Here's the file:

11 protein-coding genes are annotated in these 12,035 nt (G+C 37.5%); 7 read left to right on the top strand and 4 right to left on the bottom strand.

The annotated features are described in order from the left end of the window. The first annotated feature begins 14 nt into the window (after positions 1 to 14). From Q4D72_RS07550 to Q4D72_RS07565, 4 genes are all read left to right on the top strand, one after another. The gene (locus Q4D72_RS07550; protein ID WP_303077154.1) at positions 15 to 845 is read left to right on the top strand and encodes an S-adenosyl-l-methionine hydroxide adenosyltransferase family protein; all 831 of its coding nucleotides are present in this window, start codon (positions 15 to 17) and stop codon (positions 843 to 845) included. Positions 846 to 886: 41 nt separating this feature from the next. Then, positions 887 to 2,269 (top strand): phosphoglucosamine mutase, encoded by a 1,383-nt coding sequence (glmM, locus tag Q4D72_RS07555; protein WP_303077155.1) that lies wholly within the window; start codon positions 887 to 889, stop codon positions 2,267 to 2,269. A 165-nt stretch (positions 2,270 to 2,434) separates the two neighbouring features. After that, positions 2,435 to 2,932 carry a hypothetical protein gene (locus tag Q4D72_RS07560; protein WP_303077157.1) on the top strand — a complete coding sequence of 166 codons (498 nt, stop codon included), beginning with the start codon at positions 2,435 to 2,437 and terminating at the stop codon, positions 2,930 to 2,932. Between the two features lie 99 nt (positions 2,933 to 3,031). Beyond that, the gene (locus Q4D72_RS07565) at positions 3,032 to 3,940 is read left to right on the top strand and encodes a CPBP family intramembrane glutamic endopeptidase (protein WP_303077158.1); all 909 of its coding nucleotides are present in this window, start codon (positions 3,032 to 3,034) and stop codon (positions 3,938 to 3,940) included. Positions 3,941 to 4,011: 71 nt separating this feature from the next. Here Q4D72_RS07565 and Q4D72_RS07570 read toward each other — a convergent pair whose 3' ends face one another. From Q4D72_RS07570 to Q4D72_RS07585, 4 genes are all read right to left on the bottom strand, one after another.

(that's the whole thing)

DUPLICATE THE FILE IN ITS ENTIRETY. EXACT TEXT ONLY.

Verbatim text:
11 protein-coding genes are annotated in these 12,035 nt (G+C 37.5%); 7 read left to right on the top strand and 4 right to left on the bottom strand.

The annotated features are described in order from the left end of the window. The first annotated feature begins 14 nt into the window (after positions 1 to 14). From Q4D72_RS07550 to Q4D72_RS07565, 4 genes are all read left to right on the top strand, one after another. The gene (locus Q4D72_RS07550; protein ID WP_303077154.1) at positions 15 to 845 is read left to right on the top strand and encodes an S-adenosyl-l-methionine hydroxide adenosyltransferase family protein; all 831 of its coding nucleotides are present in this window, start codon (positions 15 to 17) and stop codon (positions 843 to 845) included. Positions 846 to 886: 41 nt separating this feature from the next. Then, positions 887 to 2,269 (top strand): phosphoglucosamine mutase, encoded by a 1,383-nt coding sequence (glmM, locus tag Q4D72_RS07555; protein WP_303077155.1) that lies wholly within the window; start codon positions 887 to 889, stop codon positions 2,267 to 2,269. A 165-nt stretch (positions 2,270 to 2,434) separates the two neighbouring features. After that, positions 2,435 to 2,932 carry a hypothetical protein gene (locus tag Q4D72_RS07560; protein WP_303077157.1) on the top strand — a complete coding sequence of 166 codons (498 nt, stop codon included), beginning with the start codon at positions 2,435 to 2,437 and terminating at the stop codon, positions 2,930 to 2,932. Between the two features lie 99 nt (positions 2,933 to 3,031). Beyond that, the gene (locus Q4D72_RS07565) at positions 3,032 to 3,940 is read left to right on the top strand and encodes a CPBP family intramembrane glutamic endopeptidase (protein WP_303077158.1); all 909 of its coding nucleotides are present in this window, start codon (positions 3,032 to 3,034) and stop codon (positions 3,938 to 3,940) included. Positions 3,941 to 4,011: 71 nt separating this feature from the next. Here Q4D72_RS07565 and Q4D72_RS07570 read toward each other — a convergent pair whose 3' ends face one another. From Q4D72_RS07570 to Q4D72_RS07585, 4 genes are all read right to left on the bottom strand, one after another.